A Properly Constructed Chimney
By Doug Hetsch
June 9, 2015
Not every home builder knows the exact specifications of a properly built chimney, and we at All American Chimney Services, LLC have seen many poorly constructed chimneys in our years of business. Not only do we provide masonry chimney repair services, but we also can rebuild badly built chimneys so that they can function properly and safely. We would like to tell you more about what goes into constructing a chimney in accordance with the standards set by theNational Fire Protection Associationin its Standard 211 for chimneys, fireplaces, vents, and solid fuel-burning appliances.
Most local building codes have adopted many of the standards set by the NFPA 211, and these standards include the following:
For fire safety reasons, the minimum height for a chimney is the greater of three feet above the highest point where the chimney meets the roof or two feet higher than any part of the structure or adjoining structures within 10 feet of the chimney.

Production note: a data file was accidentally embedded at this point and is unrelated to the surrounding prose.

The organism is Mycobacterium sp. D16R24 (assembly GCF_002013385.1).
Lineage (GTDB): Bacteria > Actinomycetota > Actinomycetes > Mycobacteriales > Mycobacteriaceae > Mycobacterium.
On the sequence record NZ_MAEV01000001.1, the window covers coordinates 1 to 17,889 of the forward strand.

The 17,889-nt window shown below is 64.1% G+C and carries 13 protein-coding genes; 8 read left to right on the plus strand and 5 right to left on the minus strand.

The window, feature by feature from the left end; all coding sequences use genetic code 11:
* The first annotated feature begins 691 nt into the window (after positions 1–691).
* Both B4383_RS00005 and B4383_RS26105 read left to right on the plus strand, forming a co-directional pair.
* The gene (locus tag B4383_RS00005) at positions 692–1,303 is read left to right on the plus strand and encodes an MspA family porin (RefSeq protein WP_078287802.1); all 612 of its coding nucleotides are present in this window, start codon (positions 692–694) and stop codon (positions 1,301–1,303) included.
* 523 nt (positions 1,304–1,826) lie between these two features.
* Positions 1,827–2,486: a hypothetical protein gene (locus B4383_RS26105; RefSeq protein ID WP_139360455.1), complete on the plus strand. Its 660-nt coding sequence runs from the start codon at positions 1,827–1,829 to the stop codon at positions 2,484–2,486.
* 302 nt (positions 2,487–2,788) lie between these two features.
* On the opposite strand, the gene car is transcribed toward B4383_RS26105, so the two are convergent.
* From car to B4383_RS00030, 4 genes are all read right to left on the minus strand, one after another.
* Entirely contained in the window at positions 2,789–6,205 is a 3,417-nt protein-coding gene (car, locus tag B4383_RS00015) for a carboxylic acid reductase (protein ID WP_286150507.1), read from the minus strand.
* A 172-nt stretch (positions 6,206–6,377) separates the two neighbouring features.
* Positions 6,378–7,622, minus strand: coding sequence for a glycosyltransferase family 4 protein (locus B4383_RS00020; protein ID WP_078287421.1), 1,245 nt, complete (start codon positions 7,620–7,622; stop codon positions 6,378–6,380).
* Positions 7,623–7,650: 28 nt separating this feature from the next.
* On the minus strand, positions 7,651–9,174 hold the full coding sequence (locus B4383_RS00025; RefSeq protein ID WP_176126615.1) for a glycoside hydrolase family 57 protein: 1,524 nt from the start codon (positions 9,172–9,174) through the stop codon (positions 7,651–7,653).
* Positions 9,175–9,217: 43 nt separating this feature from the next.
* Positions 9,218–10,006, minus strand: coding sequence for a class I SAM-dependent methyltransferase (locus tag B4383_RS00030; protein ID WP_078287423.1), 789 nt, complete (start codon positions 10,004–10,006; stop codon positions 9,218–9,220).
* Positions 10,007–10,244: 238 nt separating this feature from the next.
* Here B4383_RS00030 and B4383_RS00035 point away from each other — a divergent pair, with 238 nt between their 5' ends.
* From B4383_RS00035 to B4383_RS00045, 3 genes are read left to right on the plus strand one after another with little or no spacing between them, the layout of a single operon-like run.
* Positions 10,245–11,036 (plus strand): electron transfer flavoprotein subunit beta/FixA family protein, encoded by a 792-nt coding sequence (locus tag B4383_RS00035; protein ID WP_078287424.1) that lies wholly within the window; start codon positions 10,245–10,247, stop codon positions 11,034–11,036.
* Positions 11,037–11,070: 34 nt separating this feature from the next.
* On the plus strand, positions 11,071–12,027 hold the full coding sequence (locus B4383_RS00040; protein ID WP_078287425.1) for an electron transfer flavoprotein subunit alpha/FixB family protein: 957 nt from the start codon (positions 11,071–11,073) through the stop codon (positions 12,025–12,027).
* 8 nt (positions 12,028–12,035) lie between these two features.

CHIMNEY FLUE SPECIFICATIONS
The shape and size of the chimney flue cannot change within six inches above or below any point where the chimney passes through a combustible floor, ceiling, or roof.
MASONRY AND WALL THICKNESS
Any chimney that penetrates through the wall thimble must have a minimum of eight inches of masonry and 12 inches total distance away from anything combustible. All residential masonry chimney wall thickness should be a nominal four inches.
All masonry chimneys should be properly lined with material appropriate for the level of chimney service and the type of appliance to it in accordance with the manufacturer’s guidelines and specifications.
CHIMNEY CLEARANCE GUIDELINES
Chimney clearance from combustible material is a minimum of two inches except where the chimney is located outside the structure. In that case, one inch is acceptable. The through wall thimble is especially important because it can get extremely hot and should be carefully addressed.
Flues can be built to discharge their byproducts of combustion with other flues as long as the flues do not slope more than 30 degrees from vertical. Also, the flues must be expelling byproducts of similar fuels. For example, you cannot combine a flue of a wood-burning fireplace with the flue of a gas-operated heating appliance. Lastly, the main discharge flue should be sized for the maximum combined flow of both smaller flues.
Have questions about a properly constructed chimney? ContactAll American Chimney Services, LLCto find out more information about this important topic.